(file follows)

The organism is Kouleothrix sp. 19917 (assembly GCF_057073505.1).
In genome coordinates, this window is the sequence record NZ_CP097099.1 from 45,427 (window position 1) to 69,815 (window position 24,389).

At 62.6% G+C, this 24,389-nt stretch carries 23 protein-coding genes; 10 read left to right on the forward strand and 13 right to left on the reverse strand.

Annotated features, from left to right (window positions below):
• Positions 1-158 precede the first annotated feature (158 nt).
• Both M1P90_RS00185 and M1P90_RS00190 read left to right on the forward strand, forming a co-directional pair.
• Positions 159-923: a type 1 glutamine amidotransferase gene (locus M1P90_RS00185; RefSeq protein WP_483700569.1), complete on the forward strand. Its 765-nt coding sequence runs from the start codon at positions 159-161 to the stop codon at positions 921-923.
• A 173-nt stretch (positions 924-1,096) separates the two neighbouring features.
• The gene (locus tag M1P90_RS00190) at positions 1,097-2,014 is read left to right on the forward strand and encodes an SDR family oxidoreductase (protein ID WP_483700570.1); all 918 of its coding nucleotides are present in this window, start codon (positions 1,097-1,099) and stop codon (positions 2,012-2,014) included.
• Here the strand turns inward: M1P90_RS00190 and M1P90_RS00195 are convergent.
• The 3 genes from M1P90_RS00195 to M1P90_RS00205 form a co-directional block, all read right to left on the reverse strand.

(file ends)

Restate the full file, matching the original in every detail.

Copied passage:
The organism is Kouleothrix sp. 19917 (assembly GCF_057073505.1).
In genome coordinates, this window is the sequence record NZ_CP097099.1 from 45,427 (window position 1) to 69,815 (window position 24,389).

At 62.6% G+C, this 24,389-nt stretch carries 23 protein-coding genes; 10 read left to right on the forward strand and 13 right to left on the reverse strand.

Annotated features, from left to right (window positions below):
• Positions 1-158 precede the first annotated feature (158 nt).
• Both M1P90_RS00185 and M1P90_RS00190 read left to right on the forward strand, forming a co-directional pair.
• Positions 159-923: a type 1 glutamine amidotransferase gene (locus M1P90_RS00185; RefSeq protein WP_483700569.1), complete on the forward strand. Its 765-nt coding sequence runs from the start codon at positions 159-161 to the stop codon at positions 921-923.
• A 173-nt stretch (positions 924-1,096) separates the two neighbouring features.
• The gene (locus tag M1P90_RS00190) at positions 1,097-2,014 is read left to right on the forward strand and encodes an SDR family oxidoreductase (protein ID WP_483700570.1); all 918 of its coding nucleotides are present in this window, start codon (positions 1,097-1,099) and stop codon (positions 2,012-2,014) included.
• Here the strand turns inward: M1P90_RS00190 and M1P90_RS00195 are convergent.
• The 3 genes from M1P90_RS00195 to M1P90_RS00205 form a co-directional block, all read right to left on the reverse strand.